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Lipoprotein lipase reduces secretion of apolipoprotein E from macrophages.

  • Lucas, M
  • Iverius, P H
  • Strickland, D K
  • Mazzone, T
Published Article
The Journal of biological chemistry
Publication Date
May 16, 1997
PMID: 9148908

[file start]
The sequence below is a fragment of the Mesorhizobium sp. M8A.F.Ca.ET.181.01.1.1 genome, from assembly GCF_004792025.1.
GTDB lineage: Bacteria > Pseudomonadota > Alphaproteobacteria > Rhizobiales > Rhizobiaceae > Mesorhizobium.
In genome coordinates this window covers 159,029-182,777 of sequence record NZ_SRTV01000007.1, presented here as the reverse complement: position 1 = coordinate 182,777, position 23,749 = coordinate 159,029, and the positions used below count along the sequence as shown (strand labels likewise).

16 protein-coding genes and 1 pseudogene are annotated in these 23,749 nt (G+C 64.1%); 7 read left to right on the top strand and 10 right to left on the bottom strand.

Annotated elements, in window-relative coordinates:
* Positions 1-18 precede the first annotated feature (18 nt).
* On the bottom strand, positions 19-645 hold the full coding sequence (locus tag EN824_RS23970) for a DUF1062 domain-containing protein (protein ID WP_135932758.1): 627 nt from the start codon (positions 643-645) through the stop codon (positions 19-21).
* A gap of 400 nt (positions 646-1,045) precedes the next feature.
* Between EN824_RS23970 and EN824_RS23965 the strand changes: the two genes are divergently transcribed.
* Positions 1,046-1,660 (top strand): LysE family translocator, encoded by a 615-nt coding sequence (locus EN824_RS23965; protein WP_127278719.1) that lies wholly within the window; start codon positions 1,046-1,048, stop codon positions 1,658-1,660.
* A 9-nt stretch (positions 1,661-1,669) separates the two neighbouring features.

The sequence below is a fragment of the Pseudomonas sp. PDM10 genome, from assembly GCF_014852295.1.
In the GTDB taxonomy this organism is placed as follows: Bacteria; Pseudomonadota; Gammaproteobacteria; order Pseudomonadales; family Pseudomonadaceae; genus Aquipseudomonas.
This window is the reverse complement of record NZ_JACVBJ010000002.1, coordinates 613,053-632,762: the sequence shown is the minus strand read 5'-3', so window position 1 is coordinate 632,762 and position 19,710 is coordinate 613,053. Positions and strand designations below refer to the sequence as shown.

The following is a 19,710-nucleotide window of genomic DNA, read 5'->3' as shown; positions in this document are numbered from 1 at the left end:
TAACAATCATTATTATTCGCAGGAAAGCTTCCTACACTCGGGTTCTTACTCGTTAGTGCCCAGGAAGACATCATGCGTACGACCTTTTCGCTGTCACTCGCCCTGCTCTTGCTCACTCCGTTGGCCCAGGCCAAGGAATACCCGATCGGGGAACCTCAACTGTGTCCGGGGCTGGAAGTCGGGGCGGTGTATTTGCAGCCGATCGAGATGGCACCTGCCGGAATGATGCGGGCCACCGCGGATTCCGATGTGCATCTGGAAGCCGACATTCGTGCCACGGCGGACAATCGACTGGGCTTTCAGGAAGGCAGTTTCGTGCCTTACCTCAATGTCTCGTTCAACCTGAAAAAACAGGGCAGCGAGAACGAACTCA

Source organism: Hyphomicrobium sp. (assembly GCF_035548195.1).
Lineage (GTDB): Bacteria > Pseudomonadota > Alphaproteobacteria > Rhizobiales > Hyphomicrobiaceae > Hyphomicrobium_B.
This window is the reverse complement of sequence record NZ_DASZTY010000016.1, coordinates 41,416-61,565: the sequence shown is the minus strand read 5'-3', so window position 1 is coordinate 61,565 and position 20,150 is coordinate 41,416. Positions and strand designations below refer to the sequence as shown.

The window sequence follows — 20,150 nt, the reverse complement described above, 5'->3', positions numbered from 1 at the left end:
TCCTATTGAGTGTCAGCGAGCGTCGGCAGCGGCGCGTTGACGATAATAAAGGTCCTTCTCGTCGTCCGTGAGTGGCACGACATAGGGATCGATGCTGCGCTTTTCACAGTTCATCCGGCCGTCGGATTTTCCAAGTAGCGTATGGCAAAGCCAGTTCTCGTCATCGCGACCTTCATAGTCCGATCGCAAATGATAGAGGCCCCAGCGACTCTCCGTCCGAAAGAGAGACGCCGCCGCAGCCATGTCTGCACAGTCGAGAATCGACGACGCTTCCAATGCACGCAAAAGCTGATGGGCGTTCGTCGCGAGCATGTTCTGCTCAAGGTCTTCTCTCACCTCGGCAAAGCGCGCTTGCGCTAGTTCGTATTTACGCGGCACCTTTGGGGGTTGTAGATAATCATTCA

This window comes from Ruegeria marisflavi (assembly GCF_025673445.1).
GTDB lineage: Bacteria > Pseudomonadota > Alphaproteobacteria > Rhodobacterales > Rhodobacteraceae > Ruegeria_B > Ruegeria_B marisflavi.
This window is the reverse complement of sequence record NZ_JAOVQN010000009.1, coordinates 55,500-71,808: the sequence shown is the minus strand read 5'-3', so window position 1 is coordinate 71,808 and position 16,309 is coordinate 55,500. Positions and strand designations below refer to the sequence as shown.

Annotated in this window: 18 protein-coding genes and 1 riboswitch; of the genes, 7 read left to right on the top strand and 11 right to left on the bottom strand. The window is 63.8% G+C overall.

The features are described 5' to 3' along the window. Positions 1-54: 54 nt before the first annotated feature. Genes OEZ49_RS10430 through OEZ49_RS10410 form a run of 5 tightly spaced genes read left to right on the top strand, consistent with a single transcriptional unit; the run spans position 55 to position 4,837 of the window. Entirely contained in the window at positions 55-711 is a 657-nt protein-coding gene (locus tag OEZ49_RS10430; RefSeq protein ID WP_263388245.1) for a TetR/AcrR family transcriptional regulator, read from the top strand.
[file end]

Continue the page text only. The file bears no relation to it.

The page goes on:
Macrophages are a significant source of lipoprotein lipase (LPL) and apolipoprotein E (apo E) in the developing arterial wall lesion, and each of these proteins can importantly modulate lipid and lipoprotein metabolism by arterial wall cells. LPL and apo E share a number of cell surface binding sites, including proteoglycans, and we have previously shown that proteoglycans are important for modulating net secretion of apoprotein E from macrophages. We therefore evaluated a potential role for LPL in modulating net secretion of macrophage-derived apo E. In pulse-chase experiments, addition of LPL during the chase period produced a decrease in secretion of apoprotein E from human monocyte-derived macrophages, from the human monocytic THP1 cell line, and from J774 cells transfected to constitutively express a human apo E cDNA. LPL similarly reduced apo E secretion when it was prebound to the macrophage cell surface at 4 degrees C. A native LPL particle was required to modulate apo E secretion; addition of monomers and aggregates did not produce the same effect. Depletion of cell surface proteoglycans by a 72-h incubation in 4-methylumbelliferyl-beta-D-xyloside did not attenuate the ability of LPL to reduce apo E secretion. However, addition of receptor-associated protein attenuated the effect of LPL on apo E secretion. Although LPL could mediate removal of exogenously added apo E from the culture medium, detailed pulse-chase analysis suggested that it primarily prevented release of newly synthesized apo E from the cell layer. Cholesterol loading of cells or antibodies to the low density lipoprotein receptor attenuated LPL effects on apo E secretion. We postulate that LPL sequesters endogenously synthesized apo E at the cell surface by a low density lipoprotein receptor-dependent mechanism. Such post-translational regulation of macrophage apo E secretion by LPL could significantly influence apo E accumulation in arterial vessel wall lesions.

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